Stranded in Paris: A Lesson Learned in the Hard Way
Well, I learned that answer in the hard way: the photocopies will not even get you through the check-in point at airport. Airline will not issue you the return tickets since you don't have the official travel documents to enter your own country. What is the proper procedure if you do fall into this situation?
Here's the official website of U.S. Embassy in Paris for U.S. citizen services: https://fr.usembassy.gov/u-s-citizen-services/ Once you got an appointment on the website, you have to print out the confirmation page and bring it with you. Here we got another problem: no wallet, no money, where can you get the appointment letter printed? Ok, let's say you have some cash that was luckily left in your luggage. What kind of places will provide printing service in Paris? I have a couple of suggestions: 1. Hotels. Some large hotels have business center or printing service for a low fee. 2. Google Search "Internet Cafe". I tried the Internet cafe at Spain to print out train tickets, it was very convenient when you needed. (Beware the internet fee is charged by time, so there's no need to waste it on Facebook while you are at the Internet Cafe. )
However, in Paris, I ran out of cash, I don't have any money to print this confirmation letter for the appointment in the next day. I was desperate, and anxious. While I was wandering the streets with my husband trying to think what to do, there was this local business store, through the french windows, you can see a young lady sitting in front of her laptop with a nice shiny printer right next to her! My husband and I exchanged a look and wondered "are we really gonna do this?" It was the boldest thing we did: Two strangers walking into a store and demanding the lady to print out a letter for us!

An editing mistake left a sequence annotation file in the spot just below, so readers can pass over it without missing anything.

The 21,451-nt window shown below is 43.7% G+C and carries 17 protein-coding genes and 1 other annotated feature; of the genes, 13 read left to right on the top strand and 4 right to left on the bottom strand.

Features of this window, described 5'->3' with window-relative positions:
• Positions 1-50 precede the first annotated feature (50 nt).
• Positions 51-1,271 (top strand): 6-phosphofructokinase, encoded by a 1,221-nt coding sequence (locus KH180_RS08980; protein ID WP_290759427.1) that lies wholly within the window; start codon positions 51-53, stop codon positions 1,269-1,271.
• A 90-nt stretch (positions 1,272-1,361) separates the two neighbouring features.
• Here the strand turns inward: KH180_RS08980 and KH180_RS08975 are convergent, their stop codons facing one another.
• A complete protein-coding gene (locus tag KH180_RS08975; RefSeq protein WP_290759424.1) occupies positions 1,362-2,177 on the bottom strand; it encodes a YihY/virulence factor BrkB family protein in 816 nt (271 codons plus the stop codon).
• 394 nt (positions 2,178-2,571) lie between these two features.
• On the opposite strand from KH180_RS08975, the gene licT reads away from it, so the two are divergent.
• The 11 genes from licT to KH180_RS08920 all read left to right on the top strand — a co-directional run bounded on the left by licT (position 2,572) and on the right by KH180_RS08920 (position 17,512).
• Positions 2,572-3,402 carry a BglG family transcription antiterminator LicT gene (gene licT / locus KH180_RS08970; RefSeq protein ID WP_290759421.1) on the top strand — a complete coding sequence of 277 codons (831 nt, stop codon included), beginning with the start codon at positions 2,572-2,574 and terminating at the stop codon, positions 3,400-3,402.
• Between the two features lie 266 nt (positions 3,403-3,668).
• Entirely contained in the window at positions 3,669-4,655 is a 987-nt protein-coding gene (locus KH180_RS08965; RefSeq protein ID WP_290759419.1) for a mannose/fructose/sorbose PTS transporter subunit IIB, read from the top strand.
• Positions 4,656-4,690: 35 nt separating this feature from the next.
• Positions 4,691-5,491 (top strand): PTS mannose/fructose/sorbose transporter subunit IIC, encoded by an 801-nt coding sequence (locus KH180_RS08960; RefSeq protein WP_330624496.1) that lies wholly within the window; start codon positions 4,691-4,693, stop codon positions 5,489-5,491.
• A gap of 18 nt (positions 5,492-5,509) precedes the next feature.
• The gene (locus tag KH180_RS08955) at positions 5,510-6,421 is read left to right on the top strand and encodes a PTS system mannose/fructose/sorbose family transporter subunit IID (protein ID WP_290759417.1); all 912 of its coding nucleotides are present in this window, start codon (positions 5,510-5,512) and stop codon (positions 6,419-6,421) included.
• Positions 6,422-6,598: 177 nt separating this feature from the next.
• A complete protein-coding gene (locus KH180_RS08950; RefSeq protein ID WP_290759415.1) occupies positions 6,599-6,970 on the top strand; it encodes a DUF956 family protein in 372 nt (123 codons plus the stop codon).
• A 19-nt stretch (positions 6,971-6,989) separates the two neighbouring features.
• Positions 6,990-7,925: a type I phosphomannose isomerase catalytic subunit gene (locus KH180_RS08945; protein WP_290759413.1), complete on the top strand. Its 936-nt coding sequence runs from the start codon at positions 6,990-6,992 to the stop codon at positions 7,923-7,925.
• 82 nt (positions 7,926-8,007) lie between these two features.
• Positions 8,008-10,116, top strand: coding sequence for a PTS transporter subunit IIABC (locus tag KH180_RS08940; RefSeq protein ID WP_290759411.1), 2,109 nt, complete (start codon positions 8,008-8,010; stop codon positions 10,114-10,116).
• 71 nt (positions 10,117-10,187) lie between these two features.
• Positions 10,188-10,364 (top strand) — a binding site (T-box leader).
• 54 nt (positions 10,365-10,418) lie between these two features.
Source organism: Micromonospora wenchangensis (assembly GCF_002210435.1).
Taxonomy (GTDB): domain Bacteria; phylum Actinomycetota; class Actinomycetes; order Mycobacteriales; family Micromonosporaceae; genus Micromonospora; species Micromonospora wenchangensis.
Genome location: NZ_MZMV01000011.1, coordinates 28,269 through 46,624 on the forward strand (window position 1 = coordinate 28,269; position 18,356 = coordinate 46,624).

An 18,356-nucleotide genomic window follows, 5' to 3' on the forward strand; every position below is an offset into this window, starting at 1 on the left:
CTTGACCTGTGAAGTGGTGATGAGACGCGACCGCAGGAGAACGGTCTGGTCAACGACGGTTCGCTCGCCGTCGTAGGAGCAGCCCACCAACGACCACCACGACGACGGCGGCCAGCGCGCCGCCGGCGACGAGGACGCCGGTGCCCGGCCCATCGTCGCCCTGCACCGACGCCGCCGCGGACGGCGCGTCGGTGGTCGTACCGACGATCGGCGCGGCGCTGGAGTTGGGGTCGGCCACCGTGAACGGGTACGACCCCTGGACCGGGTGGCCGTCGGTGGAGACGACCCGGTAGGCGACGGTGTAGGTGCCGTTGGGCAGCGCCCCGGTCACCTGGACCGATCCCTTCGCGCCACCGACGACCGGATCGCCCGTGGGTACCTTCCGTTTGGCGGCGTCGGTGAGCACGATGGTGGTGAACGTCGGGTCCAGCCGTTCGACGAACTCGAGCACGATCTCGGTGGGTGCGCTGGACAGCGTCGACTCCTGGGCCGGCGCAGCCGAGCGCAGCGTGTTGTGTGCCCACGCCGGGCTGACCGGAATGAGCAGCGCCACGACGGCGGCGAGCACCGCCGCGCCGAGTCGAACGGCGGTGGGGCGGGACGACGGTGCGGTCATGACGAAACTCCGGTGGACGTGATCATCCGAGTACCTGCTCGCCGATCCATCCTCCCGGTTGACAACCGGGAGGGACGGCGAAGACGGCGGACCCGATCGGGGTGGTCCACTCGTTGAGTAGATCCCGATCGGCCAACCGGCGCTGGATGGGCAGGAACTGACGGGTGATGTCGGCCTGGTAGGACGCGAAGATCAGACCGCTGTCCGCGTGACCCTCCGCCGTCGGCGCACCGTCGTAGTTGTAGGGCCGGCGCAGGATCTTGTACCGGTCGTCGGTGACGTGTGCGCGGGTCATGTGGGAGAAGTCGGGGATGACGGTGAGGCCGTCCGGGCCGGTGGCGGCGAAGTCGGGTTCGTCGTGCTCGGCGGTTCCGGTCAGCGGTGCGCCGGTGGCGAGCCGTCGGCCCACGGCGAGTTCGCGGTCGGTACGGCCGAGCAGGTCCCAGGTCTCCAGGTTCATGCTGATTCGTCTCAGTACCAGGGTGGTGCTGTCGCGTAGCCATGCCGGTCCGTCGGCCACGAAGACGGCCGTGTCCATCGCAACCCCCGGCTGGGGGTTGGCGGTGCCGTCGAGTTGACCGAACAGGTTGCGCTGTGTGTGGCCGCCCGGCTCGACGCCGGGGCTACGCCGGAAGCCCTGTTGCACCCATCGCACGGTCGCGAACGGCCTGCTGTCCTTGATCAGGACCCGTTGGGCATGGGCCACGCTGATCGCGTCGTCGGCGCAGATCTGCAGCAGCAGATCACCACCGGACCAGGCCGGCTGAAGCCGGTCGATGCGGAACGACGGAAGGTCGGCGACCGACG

Just kidding, we did not force her to do that, we kindly explain our situation and get her empathy about me losing green card, and poorly stranded in this country that I barely know any language of. Guess what? That young lady happened to study abroad in the U.S. before (what's the chance?!), and totally understood the despair and anxiousness when something like this happened. She printed out the letter, and wished me good luck with the appointment. My eyes were on the edge of tearing up and I couldn't stop saying Merci, Merci... Nice people are really god bless when you are in need. I will never forget that life-saving young lady.
Once you got all the paper work and talked to the consular at the embassy, they should be able to take care of your temporary travel ID from there. The only thing left to do is WAIT. It might take about 4-5 business days for you to get the approval letter, or a temporary visa in my case. If you still have some money left, it's a good opportunity to make full use of those waiting time to further explore Paris. But if you are like me, barely any money left in the pocket, those extra few days might be a little bit hard to get through. I was extremely tired from two weeks of traveling in Europe. My shoes were not happy about all those mileage that I put on them. So instead of rushing back to those touristy places, my husband and I went to free natural parks during the day and watch French TV shows at night. No fancy dining, just getting groceries at local supermarket.
|Here's me at the park, bored of all the waiting.|
I hope this blog will provide some inside look of how to survive when losing important document overseas. Hope everyone will travel safe, less hussle, and enjoy all the eventful journey and adventures ahead. Feel free to leave a comment here. I would love to hear your voices and amazing stories.